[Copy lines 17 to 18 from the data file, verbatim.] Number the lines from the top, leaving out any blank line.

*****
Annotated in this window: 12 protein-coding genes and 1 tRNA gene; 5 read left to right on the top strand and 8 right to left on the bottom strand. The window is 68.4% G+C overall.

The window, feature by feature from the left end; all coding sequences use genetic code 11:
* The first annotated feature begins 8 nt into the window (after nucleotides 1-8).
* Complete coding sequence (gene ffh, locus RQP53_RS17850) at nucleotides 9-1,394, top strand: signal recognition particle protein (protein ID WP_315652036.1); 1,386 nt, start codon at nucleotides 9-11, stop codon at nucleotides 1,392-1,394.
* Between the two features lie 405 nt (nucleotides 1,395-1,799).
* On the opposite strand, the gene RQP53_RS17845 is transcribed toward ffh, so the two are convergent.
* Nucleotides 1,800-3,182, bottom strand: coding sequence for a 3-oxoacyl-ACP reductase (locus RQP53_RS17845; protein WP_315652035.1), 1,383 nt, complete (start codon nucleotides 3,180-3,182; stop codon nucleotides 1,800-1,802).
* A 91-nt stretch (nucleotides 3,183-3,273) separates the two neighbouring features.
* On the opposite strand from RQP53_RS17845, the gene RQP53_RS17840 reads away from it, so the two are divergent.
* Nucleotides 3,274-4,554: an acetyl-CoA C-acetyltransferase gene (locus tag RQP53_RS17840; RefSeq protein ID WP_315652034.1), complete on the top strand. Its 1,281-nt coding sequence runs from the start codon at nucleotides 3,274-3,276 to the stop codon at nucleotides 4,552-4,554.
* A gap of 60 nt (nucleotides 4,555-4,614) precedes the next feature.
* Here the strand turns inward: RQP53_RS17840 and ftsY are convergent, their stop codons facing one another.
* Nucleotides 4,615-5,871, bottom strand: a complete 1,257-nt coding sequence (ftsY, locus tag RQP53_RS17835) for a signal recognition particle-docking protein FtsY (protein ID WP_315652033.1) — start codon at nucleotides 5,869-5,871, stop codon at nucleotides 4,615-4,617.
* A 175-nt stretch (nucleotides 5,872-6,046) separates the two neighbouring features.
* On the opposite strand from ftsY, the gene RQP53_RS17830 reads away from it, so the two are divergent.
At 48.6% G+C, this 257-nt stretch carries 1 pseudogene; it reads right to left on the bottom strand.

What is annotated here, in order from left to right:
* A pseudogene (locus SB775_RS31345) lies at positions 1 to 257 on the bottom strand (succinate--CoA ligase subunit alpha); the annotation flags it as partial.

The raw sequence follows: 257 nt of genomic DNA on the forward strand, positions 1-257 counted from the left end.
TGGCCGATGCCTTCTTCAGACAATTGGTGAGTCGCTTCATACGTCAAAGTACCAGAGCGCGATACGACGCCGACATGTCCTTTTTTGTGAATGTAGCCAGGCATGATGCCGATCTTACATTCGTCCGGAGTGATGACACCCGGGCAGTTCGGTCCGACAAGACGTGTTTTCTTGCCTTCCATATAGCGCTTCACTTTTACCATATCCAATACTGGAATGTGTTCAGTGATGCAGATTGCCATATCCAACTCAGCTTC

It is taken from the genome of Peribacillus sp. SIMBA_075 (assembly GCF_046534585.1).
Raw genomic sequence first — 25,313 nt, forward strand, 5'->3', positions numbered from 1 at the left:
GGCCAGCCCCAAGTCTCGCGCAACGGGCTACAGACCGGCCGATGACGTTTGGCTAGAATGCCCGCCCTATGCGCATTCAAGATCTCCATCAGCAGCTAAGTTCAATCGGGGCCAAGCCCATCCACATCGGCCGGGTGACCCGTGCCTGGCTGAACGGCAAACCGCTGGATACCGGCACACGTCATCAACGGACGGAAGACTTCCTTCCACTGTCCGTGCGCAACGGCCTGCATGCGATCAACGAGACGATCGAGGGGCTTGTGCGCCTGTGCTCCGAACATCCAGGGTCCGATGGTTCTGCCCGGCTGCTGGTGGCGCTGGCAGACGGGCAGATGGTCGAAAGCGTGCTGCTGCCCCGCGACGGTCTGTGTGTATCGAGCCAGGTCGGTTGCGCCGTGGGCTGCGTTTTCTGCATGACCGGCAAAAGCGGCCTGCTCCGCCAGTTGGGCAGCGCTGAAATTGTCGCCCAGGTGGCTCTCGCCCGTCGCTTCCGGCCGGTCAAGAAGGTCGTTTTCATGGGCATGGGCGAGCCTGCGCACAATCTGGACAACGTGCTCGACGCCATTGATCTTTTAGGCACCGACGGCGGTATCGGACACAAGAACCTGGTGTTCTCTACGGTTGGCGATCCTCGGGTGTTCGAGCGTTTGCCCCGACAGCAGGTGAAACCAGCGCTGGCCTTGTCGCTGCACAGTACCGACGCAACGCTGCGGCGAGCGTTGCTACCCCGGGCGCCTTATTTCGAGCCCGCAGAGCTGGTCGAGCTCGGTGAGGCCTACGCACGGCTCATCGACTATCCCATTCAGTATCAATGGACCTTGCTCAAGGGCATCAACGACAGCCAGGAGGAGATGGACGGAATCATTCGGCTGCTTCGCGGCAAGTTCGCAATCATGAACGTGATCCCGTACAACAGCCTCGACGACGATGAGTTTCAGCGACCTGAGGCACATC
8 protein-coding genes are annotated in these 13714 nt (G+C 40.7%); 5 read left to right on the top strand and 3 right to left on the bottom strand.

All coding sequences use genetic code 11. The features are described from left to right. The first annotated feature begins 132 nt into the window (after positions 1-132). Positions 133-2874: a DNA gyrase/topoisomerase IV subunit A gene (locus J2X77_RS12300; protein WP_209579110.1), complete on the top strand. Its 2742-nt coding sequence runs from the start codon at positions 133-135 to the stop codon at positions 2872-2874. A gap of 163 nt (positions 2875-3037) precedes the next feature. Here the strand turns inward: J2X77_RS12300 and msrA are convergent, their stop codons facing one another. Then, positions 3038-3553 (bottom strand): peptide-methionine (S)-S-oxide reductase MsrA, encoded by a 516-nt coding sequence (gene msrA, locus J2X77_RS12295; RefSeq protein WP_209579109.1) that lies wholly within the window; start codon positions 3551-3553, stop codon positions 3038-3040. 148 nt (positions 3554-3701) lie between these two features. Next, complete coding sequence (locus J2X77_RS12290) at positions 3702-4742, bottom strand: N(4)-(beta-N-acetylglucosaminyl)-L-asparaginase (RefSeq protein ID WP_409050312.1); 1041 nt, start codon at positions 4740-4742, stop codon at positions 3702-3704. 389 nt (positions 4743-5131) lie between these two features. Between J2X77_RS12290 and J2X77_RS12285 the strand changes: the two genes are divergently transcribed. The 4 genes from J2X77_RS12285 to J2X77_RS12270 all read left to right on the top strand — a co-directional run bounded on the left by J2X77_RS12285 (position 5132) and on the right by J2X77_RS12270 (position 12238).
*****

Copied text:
What is annotated here, in order from left to right:
* A pseudogene (locus SB775_RS31345) lies at positions 1 to 257 on the bottom strand (succinate--CoA ligase subunit alpha); the annotation flags it as partial.